It is extremely important to have a way to quickly analyze neighborhoods as a real estate investor. I am very picky when it comes to real estate investments. I am constantly on the lookout for the perfect investment opportunity. For me the perfect property has the following characteristics:
- Double-digit return potential (before adding potential appreciation)
- Located in a neighborhood that is attractive to tenants
I’ll admit that finding this ideal combination can be difficult. I could look at a hundred properties and only find one or two that actually meet this criteria. Luckily I am open to considering investments across the country. As a result, even if only 1-2% of the properties meet my standards, I have literally tens of thousands of properties to consider. All of a sudden, consistently finding that perfect property is a bit easier.
So if you’re like me and you want to earn exceptional returns without taking too much risk, you have to learn how to play the numbers game. With real estate that means creating a system that allows you to quickly and efficiently evaluate hundreds, if not thousands of properties.
There are already several simple calculations that you can use to identify higher returning properties. The most common is to take the expected monthly rent and divide it by the total acquisition price (purchase price + repairs + closing costs). If the result is higher than 1% then you have a property that will likely generate positive cash flow each month. If the result is closer to 1.5% than you have a property that may generate 20%+ returns.
Creating a System to Quickly Analyze Neighborhoods
Unfortunately there are not widely recognized tools to quickly analyze neighborhoods across the country. 15% returns sound pretty good until you find out the property is in a “war-zone”. I am starting to see more and more real estate professionals refer to neighborhoods and properties on a scale from A to F. In this system, A-grade properties are in the most attractive neighborhoods while F-grade properties sit in low-income, high-poverty neighborhoods that most investors will want to avoid.
I like the structure of this system, but it feels difficult to apply on a wide-scale. There is usually no defined standard or transparency of where the line is drawn between individual grade levels. What is a C-level neighborhood for someone might easily be a D or an F grade neighborhood to me. My sense is that most people are simply making qualitative assessments based on their local experience. That doesn’t mean that their grading is wrong, but it makes it difficult for me to compare two properties in two different neighborhoods.
So as I begin to analyze neighborhoods outside my home market, I have been compiling data to help fill this void. I have created a standardized system that I use to grade individual zip codes. In an effort to help other out-of-state investors, I have decided to provide full transparency of my neighborhood grading system. Hopefully this is a structure that other investors can utilize and even modify.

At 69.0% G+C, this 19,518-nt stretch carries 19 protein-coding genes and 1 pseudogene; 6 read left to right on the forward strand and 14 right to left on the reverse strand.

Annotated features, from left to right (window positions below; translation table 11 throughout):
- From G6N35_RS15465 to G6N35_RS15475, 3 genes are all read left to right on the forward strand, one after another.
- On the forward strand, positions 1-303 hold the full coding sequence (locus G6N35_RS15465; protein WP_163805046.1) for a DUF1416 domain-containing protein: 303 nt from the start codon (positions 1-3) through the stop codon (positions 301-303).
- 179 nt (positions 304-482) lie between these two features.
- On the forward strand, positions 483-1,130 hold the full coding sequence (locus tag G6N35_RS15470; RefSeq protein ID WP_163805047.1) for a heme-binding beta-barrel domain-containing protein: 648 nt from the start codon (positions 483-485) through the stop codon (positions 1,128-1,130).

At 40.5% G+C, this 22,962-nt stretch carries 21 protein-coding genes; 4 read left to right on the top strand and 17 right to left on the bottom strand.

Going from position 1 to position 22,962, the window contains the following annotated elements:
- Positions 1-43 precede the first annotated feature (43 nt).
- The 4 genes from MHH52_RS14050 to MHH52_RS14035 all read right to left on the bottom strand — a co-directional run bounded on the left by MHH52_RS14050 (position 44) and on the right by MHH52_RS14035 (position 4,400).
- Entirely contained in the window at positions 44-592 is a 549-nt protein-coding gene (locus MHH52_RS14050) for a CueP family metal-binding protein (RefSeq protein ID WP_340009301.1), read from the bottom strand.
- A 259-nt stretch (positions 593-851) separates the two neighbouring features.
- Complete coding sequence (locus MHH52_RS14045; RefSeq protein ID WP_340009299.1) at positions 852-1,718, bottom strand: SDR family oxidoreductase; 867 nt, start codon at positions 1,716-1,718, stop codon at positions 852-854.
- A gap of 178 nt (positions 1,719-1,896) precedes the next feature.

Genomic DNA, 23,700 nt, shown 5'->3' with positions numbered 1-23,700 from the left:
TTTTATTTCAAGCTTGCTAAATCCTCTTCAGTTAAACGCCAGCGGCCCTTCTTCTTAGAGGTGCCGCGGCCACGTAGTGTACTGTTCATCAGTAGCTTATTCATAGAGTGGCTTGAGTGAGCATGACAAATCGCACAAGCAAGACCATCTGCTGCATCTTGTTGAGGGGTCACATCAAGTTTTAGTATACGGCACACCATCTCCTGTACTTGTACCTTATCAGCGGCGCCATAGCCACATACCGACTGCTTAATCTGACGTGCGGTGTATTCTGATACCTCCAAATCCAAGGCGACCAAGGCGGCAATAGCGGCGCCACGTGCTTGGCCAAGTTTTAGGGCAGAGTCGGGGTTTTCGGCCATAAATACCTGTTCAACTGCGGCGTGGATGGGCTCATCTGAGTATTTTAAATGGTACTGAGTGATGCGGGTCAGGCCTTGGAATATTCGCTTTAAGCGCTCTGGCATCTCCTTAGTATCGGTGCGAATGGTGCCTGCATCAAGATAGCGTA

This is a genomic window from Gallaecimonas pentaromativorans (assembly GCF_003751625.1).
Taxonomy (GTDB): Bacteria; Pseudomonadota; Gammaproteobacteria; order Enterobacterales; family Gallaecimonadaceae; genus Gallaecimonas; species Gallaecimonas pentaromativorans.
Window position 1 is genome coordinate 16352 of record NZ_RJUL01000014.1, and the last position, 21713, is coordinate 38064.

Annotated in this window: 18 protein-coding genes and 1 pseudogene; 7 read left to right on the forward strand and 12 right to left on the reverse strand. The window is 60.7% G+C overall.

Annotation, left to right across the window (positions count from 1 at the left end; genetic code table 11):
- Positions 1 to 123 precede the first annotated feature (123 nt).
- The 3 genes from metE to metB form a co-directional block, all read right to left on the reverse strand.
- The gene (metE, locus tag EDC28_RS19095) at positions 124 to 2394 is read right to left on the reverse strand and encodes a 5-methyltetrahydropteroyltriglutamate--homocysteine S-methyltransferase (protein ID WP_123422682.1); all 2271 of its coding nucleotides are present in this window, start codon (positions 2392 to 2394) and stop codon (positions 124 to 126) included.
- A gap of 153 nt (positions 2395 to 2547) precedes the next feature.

How Do You Define An Attractive Neighborhood
For me, the perfect neighborhood would have the following characteristics
- High income
- Low poverty rates
- Low unemployment
- Well educated population
- Good schools
- Low vacancy
- Stable tenants
- Reasonable distance to jobs
- Low crime
- Job growth
- Population growth
- High % of Owner-occupants
Each of these factors will help you quickly fill vacancies, reduce tenant turnover, and limit the need for evictions. With this information most people could make a reasonable assessment of a particular neighborhood. Of course this is a lot of information to pull if you’re evaluating a hundred properties in a couple dozen different areas.
So how can I make this simple and effective?
As I began to analyze neighborhoods across all of these factors I found that there were very high correlations between individual characteristics. For example, high income areas tended to have a well educated population, a high percentage of owner-occupants, and other positive factors. I ultimately identified that Median Income and Poverty Levels were the two most important drivers in predicting all of the other characteristics. It is also helpful that both of those data points are consistently available at the zip code level.
With this discovery I was able to create a simple formula for scoring each zip code
Zip Code Score = Median Zip Code Income / (Median Metro Area Rent * 40) + National Poverty Level / Zip Code Poverty Level
Ok, that doesn’t look simple, but I assure you that it’s easy to use. All you need is four data points. I will give you one of them and show you where to find the other three.
- National Poverty Level: 14.5% (from U.S. Census bureau)
- Median Metro Area Rent: Sourced from Zillow Research
- Median Zip Code Income: I source from city-data.com
- Zip Code Poverty Level: Also available on city-data.com
Note that I chose to use a nationwide benchmark for poverty while I compare income to local area rent. This way I take into account cost of living differences from one area to the next while still having some standardization across the country. Simply put a family in Houston doesn’t need to earn as much as one in New York City to be financially strong. On the other hand, families living below the poverty line are likely to be financially unstable even in lower cost markets.